Meanwhile, Cornerstone Alliance in June issued a request for proposals to redevelop the vacant Farmers and Merchants Bank Building in Benton Harbor, which is in close proximity to other development projects, including the nearby Harbor Center project. Cressy Commercial Real Estate is completing a $3 million historic renovation of the building, which will bring a dozen new apartments and more than 2,000 square feet of commercial space downtown.
As well, United Federal Credit Union bought a former Whirlpool Corp. (NYSE: WHR) office in St. Joseph to house its new corporate headquarters, MiBiz reported in April. The 80,000-square-foot office on Hilltop Road will accommodate the credit union’s growth plans and house staff who worked at corporate offices on South State Street in St. Joseph and in Niles.
A talent issue
Companies in the area need to be strategic about attracting talent, something Jeff Noel, corporate vice president of communications and public affairs at Whirlpool, sees as a collaborative effort among various local organizations.
“This is really the individuals, companies and organizations that make up our communities that can improve the quality of life for all our residents,” he said. “One of those strategic areas is to focus on making yourself attractive, so people will want to move here, want to live here and want to stay here.”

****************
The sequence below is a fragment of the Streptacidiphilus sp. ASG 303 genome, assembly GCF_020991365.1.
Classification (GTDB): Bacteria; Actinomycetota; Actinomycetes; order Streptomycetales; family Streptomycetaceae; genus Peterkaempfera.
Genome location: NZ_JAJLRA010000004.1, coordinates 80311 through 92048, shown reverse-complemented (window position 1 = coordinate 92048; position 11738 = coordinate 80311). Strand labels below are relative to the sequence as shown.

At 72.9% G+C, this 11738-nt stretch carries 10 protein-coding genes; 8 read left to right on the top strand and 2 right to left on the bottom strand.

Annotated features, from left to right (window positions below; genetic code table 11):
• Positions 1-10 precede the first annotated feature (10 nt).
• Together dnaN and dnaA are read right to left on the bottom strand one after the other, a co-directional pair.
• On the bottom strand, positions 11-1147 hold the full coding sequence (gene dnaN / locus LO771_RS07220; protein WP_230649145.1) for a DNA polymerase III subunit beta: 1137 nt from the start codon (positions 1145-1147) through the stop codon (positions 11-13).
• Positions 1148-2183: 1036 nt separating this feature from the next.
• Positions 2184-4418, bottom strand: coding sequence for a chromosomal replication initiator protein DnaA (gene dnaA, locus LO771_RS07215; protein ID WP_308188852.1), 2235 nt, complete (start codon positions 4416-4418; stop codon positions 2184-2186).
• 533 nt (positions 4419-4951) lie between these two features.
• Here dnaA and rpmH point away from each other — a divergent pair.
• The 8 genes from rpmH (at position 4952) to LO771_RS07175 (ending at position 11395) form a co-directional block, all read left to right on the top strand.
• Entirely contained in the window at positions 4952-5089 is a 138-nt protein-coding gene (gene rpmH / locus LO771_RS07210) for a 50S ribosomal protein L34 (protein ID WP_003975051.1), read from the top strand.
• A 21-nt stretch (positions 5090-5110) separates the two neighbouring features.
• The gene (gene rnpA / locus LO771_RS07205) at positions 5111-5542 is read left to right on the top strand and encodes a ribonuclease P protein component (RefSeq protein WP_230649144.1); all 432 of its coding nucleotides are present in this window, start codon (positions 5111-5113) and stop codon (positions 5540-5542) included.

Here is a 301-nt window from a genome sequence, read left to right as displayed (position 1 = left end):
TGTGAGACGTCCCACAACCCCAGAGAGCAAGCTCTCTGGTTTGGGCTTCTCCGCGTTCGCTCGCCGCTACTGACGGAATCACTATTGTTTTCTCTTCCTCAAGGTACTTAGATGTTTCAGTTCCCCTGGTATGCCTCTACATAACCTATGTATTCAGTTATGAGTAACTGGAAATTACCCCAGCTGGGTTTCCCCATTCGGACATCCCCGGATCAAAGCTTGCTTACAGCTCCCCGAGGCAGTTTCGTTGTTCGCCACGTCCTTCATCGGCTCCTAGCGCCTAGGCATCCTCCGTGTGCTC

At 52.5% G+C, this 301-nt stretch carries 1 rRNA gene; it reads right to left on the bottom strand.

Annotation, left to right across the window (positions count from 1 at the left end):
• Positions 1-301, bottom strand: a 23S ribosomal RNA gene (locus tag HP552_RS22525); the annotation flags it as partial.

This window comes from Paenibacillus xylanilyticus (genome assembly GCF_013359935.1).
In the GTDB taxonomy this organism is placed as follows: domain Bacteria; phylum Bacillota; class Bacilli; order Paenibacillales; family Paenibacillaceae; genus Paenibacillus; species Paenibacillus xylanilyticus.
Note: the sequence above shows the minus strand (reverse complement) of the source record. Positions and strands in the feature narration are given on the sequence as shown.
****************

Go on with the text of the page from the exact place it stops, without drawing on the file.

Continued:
Noel wouldn’t say Whirlpool is “struggling” to find talent, but it is an issue the company has to overcome, just like other businesses in Michigan and nationwide.
“There’s lots of areas where demand for great talent is as high and strong as it’s ever been before,” he said.
The implications of a population decline remain a concern for Southwest Michigan communities, Noel said.
‘Step it up’
Michigan’s population growth peaked in 2004, according to the Census Bureau, but declined until 2012. The state’s population has been growing slowly ever since. Even so, other red flags have emerged, such as in 2017, when the state recognized its lowest birth rate since 1944, according to data from the Michigan Department of Health and Human Services.
Working alongside organizations like Cornerstone Alliance to attract new residents is something companies are likely to focus more time and energy on in the future, because population growth affects everything from schools to retail and the industries in the area, Noel said.
“If you’re not growing, the laws of supply and demand are that you’ll start to see buildings and spaces that are no longer needed,” Noel said. “That’s not the environment of a growing community, and that’s not an environment that makes it easy to attract and retain talent.”
While talent isn’t an issue unique to Berrien County, Janick said business leaders and employees can serve as ambassadors to the community and help sell its attributes.
Cornerstone Alliance sees the new campaign as one step it can take to encourage population growth, which is something it has focused on for years, Frank said. The organization aims to target an audience that has “the greatest potential to relocate to our community.”
“Our community is competing globally for talent, so we’ve really got to step it up,” Frank said.